For years, the Marais, which extends from the very edge of the hipster-chic 11th arrondissement down to the Seine, has held sway among, well, everyone. The “it” neighborhood still reigns, but the action has migrated to its once sleepy northern tip. Here, discover six great places where the locals eat, drink, and shop in the Upper or Haut Marais.
1. Wild & the Moon Bar
Where to find gluten-free pastries in Paris
Up until very recently, the gluten-intolerant traveler was faced with a challenge when it came to dining out in Paris. A gluten-free boom has made the city far more accommodating, and has paved the way for a slew of bakeries, restaurants, and canteens that offer delicious alternatives. Wild & the Moon is the most recent addition to the neighborhood and offers healthful snacks, soups, crackers (made from vegetable pulp), smoothies and cold-pressed juices that are also dairy and egg-free. (55 Rue Charlot; wildandthemoon.fr)
2. Papier Tigre
Design-forward paper goods
In only three years, the Parisian stationery and paper goods brand Papier Tigre (Paper Tiger) has become the reference in design-forward communication and organization that’s big on color and form. From origami-style wall-organizers and mail holders to calendars, notebooks and cards, this 3rd arrondissement boutique offers products that blend Parisian printing techniques and a graphic, Japanese aesthetic to beautiful effect. For a unique gift that can be worn, pick up one of the hand-embroidered tiger broaches made in collaboration with popular accessories designers, Macon & Lesquoy. (5 Rue des Filles du Calvaire; papiertigre.fr)
3. Bontemps Pâtisserie
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Bontemps Pâtisserie may have a name inspired by the fictional Louisiana town from the vampire series True Blood, but this retro-chic bakery is French through and through. The pâtisserie offers a refreshing twist on the signature French sable, a classic shortbread cookie, by using seasonal fillings (wild strawberry, passion fruit, blood orange). Don’t miss the larger tartes, from pecan to apple, which use the same light and crumbly shortbread crust. Take a box of minis to the Square du Temple across the street for an al fresco goûter. (57 Rue de Bretagne; facebook.com/bontempspatisserie/)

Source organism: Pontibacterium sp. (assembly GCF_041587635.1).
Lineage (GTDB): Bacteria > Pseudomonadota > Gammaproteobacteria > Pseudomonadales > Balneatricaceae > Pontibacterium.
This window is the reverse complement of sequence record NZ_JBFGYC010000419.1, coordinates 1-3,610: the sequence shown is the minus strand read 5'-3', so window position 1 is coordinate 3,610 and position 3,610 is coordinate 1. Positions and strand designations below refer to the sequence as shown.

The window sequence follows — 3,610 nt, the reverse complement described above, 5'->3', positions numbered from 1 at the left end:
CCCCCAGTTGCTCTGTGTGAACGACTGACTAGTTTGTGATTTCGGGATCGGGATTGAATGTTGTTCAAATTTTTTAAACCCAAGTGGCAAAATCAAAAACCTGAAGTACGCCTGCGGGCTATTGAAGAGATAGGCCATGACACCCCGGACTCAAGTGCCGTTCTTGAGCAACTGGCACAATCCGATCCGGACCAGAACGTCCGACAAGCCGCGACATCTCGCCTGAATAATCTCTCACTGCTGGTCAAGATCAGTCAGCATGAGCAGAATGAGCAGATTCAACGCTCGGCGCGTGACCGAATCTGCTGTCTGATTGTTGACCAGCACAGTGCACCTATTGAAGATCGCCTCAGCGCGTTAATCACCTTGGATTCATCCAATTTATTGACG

4. Boot Café
Paris’s most Instagrammable coffee shop
Tucked into a former cobbler’s workshop, Boot Café is making a determined bid to be the city’s tiniest (and most Instagrammable) specialty coffee bar. In a robin’s-egg-blue storefront, the café pours lattes made with beans from the highly regarded Parisian roaster Belleville Brûlerie and foreign roasters such as Five Elephant in Berlin. It’s a tight squeeze but worth a visit for bagels, cakes, and expertly pulled shots. (19 Rue du Pont aux Choux; facebook.com/bootcafe
5. Maison Plisson
One-stop picnic shopping in Paris
Maison Plisson is the neighborhood’s answer to the lavish food halls at Selfridge’s in London, with 500 square meters of artisanal baked goods; top quality meats, cheeses, and produce; and a café menu overseen by one of the city’s top chefs. Come to pick up products you won’t find elsewhere in Paris and stick around for a coffee and a pastry. You’ll have plenty to choose from: All baked goods are made by baker Benoît Castel at his shop Liberté. Stock up on provisions and have a decadent picnic at the nearby Square du Temple garden. (93 Boulevard Beaumarchais; lamaisonplisson.com)
6. Le Carreau du Temple
Where Parisians go to mingle
The Carreau du Temple is a one-time market built in 1863 that was saved from becoming a parking garage by locals and revived as a cultural center, playing host to food events, fashion shows, workshops, craft markets and fitness classes. (Look out for Gym Suédoise, a low-impact workout that’s converted Parisians to exercise.) Each autumn, you can count on the Street Food Temple street food festival to take over the entire space, commanding a crowd for a broad sampling of the city’s best names in casual, gourmet bites. (2 Rue Perrée; carreaudutemple.eu)
>>Next: Plan your trip with AFAR’s Travel Guide to Paris
Lindsey Tramuta Lindsey Tramuta is a Paris-based culture and travel journalist and the author of The New Paris and The New Parisienne: The Women & Ideas Shaping Paris.